So, what can we do to maintain a healthy microbiome and prevent digestive problems? The first step is to make dietary changes by including more whole foods, such as fruits, vegetables, omega-3 rich fish, and grass-fed meat. Probiotic-rich foods like yogurt, kefir, and kimchi can also help to restore the balance of good bacteria in our gut.19

Read more about the microbiome.

How To Deal With Digestive Problems

There are various reasons why we experience digestive problems. Poor diet, food intolerances or allergies, stress, medications, inflammation, IBS, UC, Leaky Gut Syndrome, microbiome dysfunction, and underlying health conditions can all contribute to discomfort and disruption in digestion.

Read more about improving gut health.


1 Corsello A, Pugliese D, Gasbarrini A, Armuzzi A. Diet and Nutrients in Gastrointestinal Chronic Diseases. Nutrients. 2020 Sep 3;12(9):2693. doi: 10.3390/nu12092693. PMID: 32899273; PMCID: PMC7551310.

2 Tuck CJ, Biesiekierski JR, Schmid-Grendelmeier P, Pohl D. Food Intolerances. Nutrients. 2019 Jul 22;11(7):1684. doi: 10.3390/nu11071684. PMID: 31336652; PMCID: PMC6682924.

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8 Abbas N, Shakil M, Akhtar Rana Z, Basharat Ali S, Ayub Awan A, Gul S. A Systematic Review of the Role of Diet in Ulcerative Colitis. Cureus. 2023 May 22;15(5):e39350. doi: 10.7759/cureus.39350. PMID: 37351247; PMCID: PMC10284595.

9 Scheller B, Winter C, Zamyad J, Felmlee K, Heard D. The Successful Management Of Ulcerative Colitis With A Nutritional Intervention: A Case Report. Integr Med (Encinitas). 2019 Oct;18(5):40-47. PMID: 32549845; PMCID: PMC7219448.

10 Balestrieri P, Ribolsi M, Guarino MPL, Emerenziani S, Altomare A, Cicala M. Nutritional Aspects in Inflammatory Bowel Diseases. Nutrients. 2020 Jan 31;12(2):372. doi: 10.3390/nu12020372. PMID: 32023881; PMCID: PMC7071234.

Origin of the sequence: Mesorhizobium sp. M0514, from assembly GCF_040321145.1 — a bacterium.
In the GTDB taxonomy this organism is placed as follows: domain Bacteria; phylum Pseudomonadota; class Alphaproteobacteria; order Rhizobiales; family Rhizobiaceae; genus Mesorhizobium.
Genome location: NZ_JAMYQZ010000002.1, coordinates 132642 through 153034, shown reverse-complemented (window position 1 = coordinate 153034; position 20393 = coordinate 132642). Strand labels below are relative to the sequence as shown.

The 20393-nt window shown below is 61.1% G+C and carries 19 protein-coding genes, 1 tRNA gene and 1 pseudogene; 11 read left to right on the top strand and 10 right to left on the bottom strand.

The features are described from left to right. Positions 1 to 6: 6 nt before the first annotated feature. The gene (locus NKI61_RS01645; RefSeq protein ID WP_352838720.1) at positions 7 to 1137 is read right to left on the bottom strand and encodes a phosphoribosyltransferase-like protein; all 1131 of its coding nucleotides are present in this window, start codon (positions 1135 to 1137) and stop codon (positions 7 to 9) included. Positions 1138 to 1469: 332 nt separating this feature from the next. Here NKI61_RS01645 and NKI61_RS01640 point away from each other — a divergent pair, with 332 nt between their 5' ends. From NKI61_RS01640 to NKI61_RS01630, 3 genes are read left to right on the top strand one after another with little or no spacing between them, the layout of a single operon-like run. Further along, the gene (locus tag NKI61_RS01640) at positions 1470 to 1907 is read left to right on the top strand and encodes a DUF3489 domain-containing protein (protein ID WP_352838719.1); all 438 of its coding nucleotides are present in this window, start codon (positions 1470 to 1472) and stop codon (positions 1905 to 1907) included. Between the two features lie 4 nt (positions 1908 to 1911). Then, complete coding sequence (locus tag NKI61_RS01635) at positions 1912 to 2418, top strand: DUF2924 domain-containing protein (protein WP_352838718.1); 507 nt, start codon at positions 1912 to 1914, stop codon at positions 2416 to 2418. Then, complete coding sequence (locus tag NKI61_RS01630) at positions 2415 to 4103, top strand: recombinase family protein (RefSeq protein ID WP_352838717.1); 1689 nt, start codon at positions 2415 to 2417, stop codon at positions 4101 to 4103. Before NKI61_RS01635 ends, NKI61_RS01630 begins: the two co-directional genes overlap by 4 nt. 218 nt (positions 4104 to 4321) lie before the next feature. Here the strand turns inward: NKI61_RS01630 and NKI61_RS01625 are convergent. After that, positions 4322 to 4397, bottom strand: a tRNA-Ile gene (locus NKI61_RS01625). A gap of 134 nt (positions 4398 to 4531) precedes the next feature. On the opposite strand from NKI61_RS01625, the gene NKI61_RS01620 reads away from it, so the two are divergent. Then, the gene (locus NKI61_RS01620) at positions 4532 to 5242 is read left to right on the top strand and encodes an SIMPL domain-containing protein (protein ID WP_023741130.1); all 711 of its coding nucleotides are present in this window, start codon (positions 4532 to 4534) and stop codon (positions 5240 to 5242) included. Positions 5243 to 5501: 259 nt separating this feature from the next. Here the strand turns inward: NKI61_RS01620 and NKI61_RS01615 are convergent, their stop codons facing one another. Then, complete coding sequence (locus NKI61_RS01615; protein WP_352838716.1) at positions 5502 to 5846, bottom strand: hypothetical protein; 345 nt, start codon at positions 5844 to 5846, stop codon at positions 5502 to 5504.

11 Ankar A, Kumar A. Vitamin B12 Deficiency. [Updated 2022 Oct 22]. In: StatPearls [Internet]. Treasure Island (FL): StatPearls Publishing; 2023 Jan-. Available from:

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13 Paray BA, Albeshr MF, Jan AT, Rather IA. Leaky Gut and Autoimmunity: An Intricate Balance in Individuals Health and the Diseased State. Int J Mol Sci. 2020 Dec 21;21(24):9770. doi: 10.3390/ijms21249770. PMID: 33371435; PMCID: PMC7767453.

14 Rao R, Samak G. Role of Glutamine in Protection of Intestinal Epithelial Tight Junctions. J Epithel Biol Pharmacol. 2012 Jan;5(Suppl 1-M7):47-54. doi: 10.2174/1875044301205010047. PMID: 25810794; PMCID: PMC4369670.

15 Aleman RS, Moncada M, Aryana KJ. Leaky Gut and the Ingredients That Help Treat It: A Review. Molecules. 2023 Jan 7;28(2):619. doi: 10.3390/molecules28020619. PMID: 36677677; PMCID: PMC9862683.

16 Hrncir T. Gut Microbiota Dysbiosis: Triggers, Consequences, Diagnostic and Therapeutic Options. Microorganisms. 2022 Mar 7;10(3):578. doi: 10.3390/microorganisms10030578. PMID: 35336153; PMCID: PMC8954387.

17 Tu P, Chi L, Bodnar W, Zhang Z, Gao B, Bian X, Stewart J, Fry R, Lu K. Gut Microbiome Toxicity: Connecting the Environment and Gut Microbiome-Associated Diseases. Toxics. 2020 Mar 12;8(1):19. doi: 10.3390/toxics8010019. PMID: 32178396; PMCID: PMC7151736.

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19 Snigdha S, Ha K, Tsai P, Dinan TG, Bartos JD, Shahid M. Probiotics: Potential novel therapeutics for microbiota-gut-brain axis dysfunction across gender and lifespan. Pharmacol Ther. 2022 Mar;231:107978. doi: 10.1016/j.pharmthera.2021.107978. Epub 2021 Sep 4. PMID: 34492236.